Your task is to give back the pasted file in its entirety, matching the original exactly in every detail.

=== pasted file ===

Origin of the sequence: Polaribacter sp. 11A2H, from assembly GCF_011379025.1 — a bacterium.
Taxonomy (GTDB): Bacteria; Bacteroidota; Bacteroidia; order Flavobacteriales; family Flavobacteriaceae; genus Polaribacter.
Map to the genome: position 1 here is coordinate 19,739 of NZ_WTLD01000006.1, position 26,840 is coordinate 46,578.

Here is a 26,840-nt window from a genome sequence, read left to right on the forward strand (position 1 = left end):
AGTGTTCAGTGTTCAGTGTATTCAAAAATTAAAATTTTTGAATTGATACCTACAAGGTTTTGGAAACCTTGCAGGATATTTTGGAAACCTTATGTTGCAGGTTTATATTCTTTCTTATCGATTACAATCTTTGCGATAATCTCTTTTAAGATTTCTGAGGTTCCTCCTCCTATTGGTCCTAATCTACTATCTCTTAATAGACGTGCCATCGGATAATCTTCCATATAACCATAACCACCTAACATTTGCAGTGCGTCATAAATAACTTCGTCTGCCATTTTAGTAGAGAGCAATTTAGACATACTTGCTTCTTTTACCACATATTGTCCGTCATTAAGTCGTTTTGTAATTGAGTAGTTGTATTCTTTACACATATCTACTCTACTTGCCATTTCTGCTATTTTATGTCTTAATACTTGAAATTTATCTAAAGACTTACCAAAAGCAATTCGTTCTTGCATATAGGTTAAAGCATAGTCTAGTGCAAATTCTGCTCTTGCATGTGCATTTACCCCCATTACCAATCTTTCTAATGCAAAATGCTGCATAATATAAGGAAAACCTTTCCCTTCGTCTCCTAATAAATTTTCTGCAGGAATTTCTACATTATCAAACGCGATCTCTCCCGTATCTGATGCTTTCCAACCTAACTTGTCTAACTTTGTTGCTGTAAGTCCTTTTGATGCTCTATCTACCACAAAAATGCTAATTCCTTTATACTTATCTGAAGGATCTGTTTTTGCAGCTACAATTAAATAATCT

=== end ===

Origin of the sequence: Polaribacter sp. 11A2H, from assembly GCF_011379025.1 — a bacterium.
Taxonomy (GTDB): Bacteria; Bacteroidota; Bacteroidia; order Flavobacteriales; family Flavobacteriaceae; genus Polaribacter.
Map to the genome: position 1 here is coordinate 19,739 of NZ_WTLD01000006.1, position 26,840 is coordinate 46,578.

Here is a 26,840-nt window from a genome sequence, read left to right on the forward strand (position 1 = left end):
AGTGTTCAGTGTTCAGTGTATTCAAAAATTAAAATTTTTGAATTGATACCTACAAGGTTTTGGAAACCTTGCAGGATATTTTGGAAACCTTATGTTGCAGGTTTATATTCTTTCTTATCGATTACAATCTTTGCGATAATCTCTTTTAAGATTTCTGAGGTTCCTCCTCCTATTGGTCCTAATCTACTATCTCTTAATAGACGTGCCATCGGATAATCTTCCATATAACCATAACCACCTAACATTTGCAGTGCGTCATAAATAACTTCGTCTGCCATTTTAGTAGAGAGCAATTTAGACATACTTGCTTCTTTTACCACATATTGTCCGTCATTAAGTCGTTTTGTAATTGAGTAGTTGTATTCTTTACACATATCTACTCTACTTGCCATTTCTGCTATTTTATGTCTTAATACTTGAAATTTATCTAAAGACTTACCAAAAGCAATTCGTTCTTGCATATAGGTTAAAGCATAGTCTAGTGCAAATTCTGCTCTTGCATGTGCATTTACCCCCATTACCAATCTTTCTAATGCAAAATGCTGCATAATATAAGGAAAACCTTTCCCTTCGTCTCCTAATAAATTTTCTGCAGGAATTTCTACATTATCAAACGCGATCTCTCCCGTATCTGATGCTTTCCAACCTAACTTGTCTAACTTTGTTGCTGTAAGTCCTTTTGATGCTCTATCTACCACAAAAATGCTAATTCCTTTATACTTATCTGAAGGATCTGTTTTTGCAGCTACAATTAAATAATCT